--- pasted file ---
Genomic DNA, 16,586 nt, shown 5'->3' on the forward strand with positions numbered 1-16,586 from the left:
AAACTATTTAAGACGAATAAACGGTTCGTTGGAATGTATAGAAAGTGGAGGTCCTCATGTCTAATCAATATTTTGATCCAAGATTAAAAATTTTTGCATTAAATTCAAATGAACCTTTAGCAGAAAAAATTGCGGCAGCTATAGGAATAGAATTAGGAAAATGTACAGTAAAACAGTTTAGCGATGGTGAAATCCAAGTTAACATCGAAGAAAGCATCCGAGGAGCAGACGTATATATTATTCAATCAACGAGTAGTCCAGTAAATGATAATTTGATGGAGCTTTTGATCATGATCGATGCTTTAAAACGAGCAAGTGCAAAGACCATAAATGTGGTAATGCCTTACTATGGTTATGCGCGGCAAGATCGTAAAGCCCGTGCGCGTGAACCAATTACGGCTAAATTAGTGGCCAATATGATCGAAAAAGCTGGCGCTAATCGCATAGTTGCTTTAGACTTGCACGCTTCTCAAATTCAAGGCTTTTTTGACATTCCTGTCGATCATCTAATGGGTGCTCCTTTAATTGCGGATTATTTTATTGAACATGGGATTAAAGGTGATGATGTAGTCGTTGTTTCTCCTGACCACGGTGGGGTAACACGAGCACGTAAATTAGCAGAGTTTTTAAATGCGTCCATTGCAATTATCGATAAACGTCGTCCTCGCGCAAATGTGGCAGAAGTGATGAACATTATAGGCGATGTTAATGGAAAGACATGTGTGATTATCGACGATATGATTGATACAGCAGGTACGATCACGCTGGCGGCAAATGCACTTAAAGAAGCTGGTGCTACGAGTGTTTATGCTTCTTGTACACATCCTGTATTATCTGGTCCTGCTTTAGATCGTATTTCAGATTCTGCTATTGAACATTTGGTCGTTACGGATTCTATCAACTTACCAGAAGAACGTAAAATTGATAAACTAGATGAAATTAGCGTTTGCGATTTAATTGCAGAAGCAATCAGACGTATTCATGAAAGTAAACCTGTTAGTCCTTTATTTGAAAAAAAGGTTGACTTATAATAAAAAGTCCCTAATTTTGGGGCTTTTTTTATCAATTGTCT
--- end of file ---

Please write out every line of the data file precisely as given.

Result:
Genomic DNA, 16,586 nt, shown 5'->3' on the forward strand with positions numbered 1-16,586 from the left:
AAACTATTTAAGACGAATAAACGGTTCGTTGGAATGTATAGAAAGTGGAGGTCCTCATGTCTAATCAATATTTTGATCCAAGATTAAAAATTTTTGCATTAAATTCAAATGAACCTTTAGCAGAAAAAATTGCGGCAGCTATAGGAATAGAATTAGGAAAATGTACAGTAAAACAGTTTAGCGATGGTGAAATCCAAGTTAACATCGAAGAAAGCATCCGAGGAGCAGACGTATATATTATTCAATCAACGAGTAGTCCAGTAAATGATAATTTGATGGAGCTTTTGATCATGATCGATGCTTTAAAACGAGCAAGTGCAAAGACCATAAATGTGGTAATGCCTTACTATGGTTATGCGCGGCAAGATCGTAAAGCCCGTGCGCGTGAACCAATTACGGCTAAATTAGTGGCCAATATGATCGAAAAAGCTGGCGCTAATCGCATAGTTGCTTTAGACTTGCACGCTTCTCAAATTCAAGGCTTTTTTGACATTCCTGTCGATCATCTAATGGGTGCTCCTTTAATTGCGGATTATTTTATTGAACATGGGATTAAAGGTGATGATGTAGTCGTTGTTTCTCCTGACCACGGTGGGGTAACACGAGCACGTAAATTAGCAGAGTTTTTAAATGCGTCCATTGCAATTATCGATAAACGTCGTCCTCGCGCAAATGTGGCAGAAGTGATGAACATTATAGGCGATGTTAATGGAAAGACATGTGTGATTATCGACGATATGATTGATACAGCAGGTACGATCACGCTGGCGGCAAATGCACTTAAAGAAGCTGGTGCTACGAGTGTTTATGCTTCTTGTACACATCCTGTATTATCTGGTCCTGCTTTAGATCGTATTTCAGATTCTGCTATTGAACATTTGGTCGTTACGGATTCTATCAACTTACCAGAAGAACGTAAAATTGATAAACTAGATGAAATTAGCGTTTGCGATTTAATTGCAGAAGCAATCAGACGTATTCATGAAAGTAAACCTGTTAGTCCTTTATTTGAAAAAAAGGTTGACTTATAATAAAAAGTCCCTAATTTTGGGGCTTTTTTTATCAATTGTCT